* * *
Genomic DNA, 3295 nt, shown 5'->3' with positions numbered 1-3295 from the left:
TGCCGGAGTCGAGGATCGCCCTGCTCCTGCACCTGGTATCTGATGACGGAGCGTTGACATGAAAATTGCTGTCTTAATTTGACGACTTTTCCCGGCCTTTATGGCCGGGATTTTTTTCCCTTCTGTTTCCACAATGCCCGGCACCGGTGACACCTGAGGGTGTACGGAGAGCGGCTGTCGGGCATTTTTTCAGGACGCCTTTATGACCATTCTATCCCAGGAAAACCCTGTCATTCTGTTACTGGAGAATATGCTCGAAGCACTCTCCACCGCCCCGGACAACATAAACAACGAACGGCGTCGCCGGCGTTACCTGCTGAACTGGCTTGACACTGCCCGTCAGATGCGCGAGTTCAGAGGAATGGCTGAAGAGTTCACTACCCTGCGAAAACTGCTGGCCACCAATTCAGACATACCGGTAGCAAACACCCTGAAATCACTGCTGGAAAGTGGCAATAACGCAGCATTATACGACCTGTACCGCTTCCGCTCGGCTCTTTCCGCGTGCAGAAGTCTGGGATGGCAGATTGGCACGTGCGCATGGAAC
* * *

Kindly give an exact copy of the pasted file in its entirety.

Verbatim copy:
Genomic DNA, 3295 nt, shown 5'->3' with positions numbered 1-3295 from the left:
TGCCGGAGTCGAGGATCGCCCTGCTCCTGCACCTGGTATCTGATGACGGAGCGTTGACATGAAAATTGCTGTCTTAATTTGACGACTTTTCCCGGCCTTTATGGCCGGGATTTTTTTCCCTTCTGTTTCCACAATGCCCGGCACCGGTGACACCTGAGGGTGTACGGAGAGCGGCTGTCGGGCATTTTTTCAGGACGCCTTTATGACCATTCTATCCCAGGAAAACCCTGTCATTCTGTTACTGGAGAATATGCTCGAAGCACTCTCCACCGCCCCGGACAACATAAACAACGAACGGCGTCGCCGGCGTTACCTGCTGAACTGGCTTGACACTGCCCGTCAGATGCGCGAGTTCAGAGGAATGGCTGAAGAGTTCACTACCCTGCGAAAACTGCTGGCCACCAATTCAGACATACCGGTAGCAAACACCCTGAAATCACTGCTGGAAAGTGGCAATAACGCAGCATTATACGACCTGTACCGCTTCCGCTCGGCTCTTTCCGCGTGCAGAAGTCTGGGATGGCAGATTGGCACGTGCGCATGGAAC